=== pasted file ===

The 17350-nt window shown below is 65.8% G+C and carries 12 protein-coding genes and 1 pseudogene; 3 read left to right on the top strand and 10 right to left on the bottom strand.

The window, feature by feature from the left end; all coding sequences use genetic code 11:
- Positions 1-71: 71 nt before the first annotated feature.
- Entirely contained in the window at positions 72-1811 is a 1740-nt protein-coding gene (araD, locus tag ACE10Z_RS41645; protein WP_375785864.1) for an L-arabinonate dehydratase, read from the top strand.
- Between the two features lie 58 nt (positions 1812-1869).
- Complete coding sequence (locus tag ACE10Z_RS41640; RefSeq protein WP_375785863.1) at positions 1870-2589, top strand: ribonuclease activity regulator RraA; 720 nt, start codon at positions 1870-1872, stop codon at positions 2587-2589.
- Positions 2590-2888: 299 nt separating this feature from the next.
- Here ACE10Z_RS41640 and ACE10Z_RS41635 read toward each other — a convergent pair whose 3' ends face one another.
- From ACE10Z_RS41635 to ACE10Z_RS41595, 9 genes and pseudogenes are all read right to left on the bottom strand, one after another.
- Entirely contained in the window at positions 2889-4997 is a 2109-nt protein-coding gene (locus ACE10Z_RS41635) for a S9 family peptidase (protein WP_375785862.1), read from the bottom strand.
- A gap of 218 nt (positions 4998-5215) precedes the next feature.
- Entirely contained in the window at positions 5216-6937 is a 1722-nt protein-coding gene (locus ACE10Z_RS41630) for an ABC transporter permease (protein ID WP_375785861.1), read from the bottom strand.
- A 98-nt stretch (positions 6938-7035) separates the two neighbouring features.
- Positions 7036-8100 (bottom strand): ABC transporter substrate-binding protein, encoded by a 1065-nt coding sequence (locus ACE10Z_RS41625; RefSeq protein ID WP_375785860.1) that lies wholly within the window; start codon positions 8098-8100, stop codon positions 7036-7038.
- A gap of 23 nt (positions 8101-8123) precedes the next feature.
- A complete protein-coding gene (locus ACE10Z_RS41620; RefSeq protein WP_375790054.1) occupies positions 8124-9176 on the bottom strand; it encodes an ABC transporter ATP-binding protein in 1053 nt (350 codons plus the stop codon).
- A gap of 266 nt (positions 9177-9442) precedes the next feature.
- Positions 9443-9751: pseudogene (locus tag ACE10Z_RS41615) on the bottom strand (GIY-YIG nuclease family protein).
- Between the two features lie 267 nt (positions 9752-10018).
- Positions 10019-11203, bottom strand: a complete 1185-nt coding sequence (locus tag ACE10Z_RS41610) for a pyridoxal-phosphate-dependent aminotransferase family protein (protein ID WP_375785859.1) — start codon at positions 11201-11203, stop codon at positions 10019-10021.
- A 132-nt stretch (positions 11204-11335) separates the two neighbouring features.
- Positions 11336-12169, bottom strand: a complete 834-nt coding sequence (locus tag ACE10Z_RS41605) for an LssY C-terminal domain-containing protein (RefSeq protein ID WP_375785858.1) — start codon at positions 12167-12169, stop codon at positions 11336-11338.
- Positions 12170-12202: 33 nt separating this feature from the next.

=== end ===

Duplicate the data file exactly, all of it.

The 17350-nt window shown below is 65.8% G+C and carries 12 protein-coding genes and 1 pseudogene; 3 read left to right on the top strand and 10 right to left on the bottom strand.

The window, feature by feature from the left end; all coding sequences use genetic code 11:
- Positions 1-71: 71 nt before the first annotated feature.
- Entirely contained in the window at positions 72-1811 is a 1740-nt protein-coding gene (araD, locus tag ACE10Z_RS41645; protein WP_375785864.1) for an L-arabinonate dehydratase, read from the top strand.
- Between the two features lie 58 nt (positions 1812-1869).
- Complete coding sequence (locus tag ACE10Z_RS41640; RefSeq protein WP_375785863.1) at positions 1870-2589, top strand: ribonuclease activity regulator RraA; 720 nt, start codon at positions 1870-1872, stop codon at positions 2587-2589.
- Positions 2590-2888: 299 nt separating this feature from the next.
- Here ACE10Z_RS41640 and ACE10Z_RS41635 read toward each other — a convergent pair whose 3' ends face one another.
- From ACE10Z_RS41635 to ACE10Z_RS41595, 9 genes and pseudogenes are all read right to left on the bottom strand, one after another.
- Entirely contained in the window at positions 2889-4997 is a 2109-nt protein-coding gene (locus ACE10Z_RS41635) for a S9 family peptidase (protein WP_375785862.1), read from the bottom strand.
- A gap of 218 nt (positions 4998-5215) precedes the next feature.
- Entirely contained in the window at positions 5216-6937 is a 1722-nt protein-coding gene (locus ACE10Z_RS41630) for an ABC transporter permease (protein ID WP_375785861.1), read from the bottom strand.
- A 98-nt stretch (positions 6938-7035) separates the two neighbouring features.
- Positions 7036-8100 (bottom strand): ABC transporter substrate-binding protein, encoded by a 1065-nt coding sequence (locus ACE10Z_RS41625; RefSeq protein ID WP_375785860.1) that lies wholly within the window; start codon positions 8098-8100, stop codon positions 7036-7038.
- A gap of 23 nt (positions 8101-8123) precedes the next feature.
- A complete protein-coding gene (locus ACE10Z_RS41620; RefSeq protein WP_375790054.1) occupies positions 8124-9176 on the bottom strand; it encodes an ABC transporter ATP-binding protein in 1053 nt (350 codons plus the stop codon).
- A gap of 266 nt (positions 9177-9442) precedes the next feature.
- Positions 9443-9751: pseudogene (locus tag ACE10Z_RS41615) on the bottom strand (GIY-YIG nuclease family protein).
- Between the two features lie 267 nt (positions 9752-10018).
- Positions 10019-11203, bottom strand: a complete 1185-nt coding sequence (locus tag ACE10Z_RS41610) for a pyridoxal-phosphate-dependent aminotransferase family protein (protein ID WP_375785859.1) — start codon at positions 11201-11203, stop codon at positions 10019-10021.
- A 132-nt stretch (positions 11204-11335) separates the two neighbouring features.
- Positions 11336-12169, bottom strand: a complete 834-nt coding sequence (locus tag ACE10Z_RS41605) for an LssY C-terminal domain-containing protein (RefSeq protein ID WP_375785858.1) — start codon at positions 12167-12169, stop codon at positions 11336-11338.
- Positions 12170-12202: 33 nt separating this feature from the next.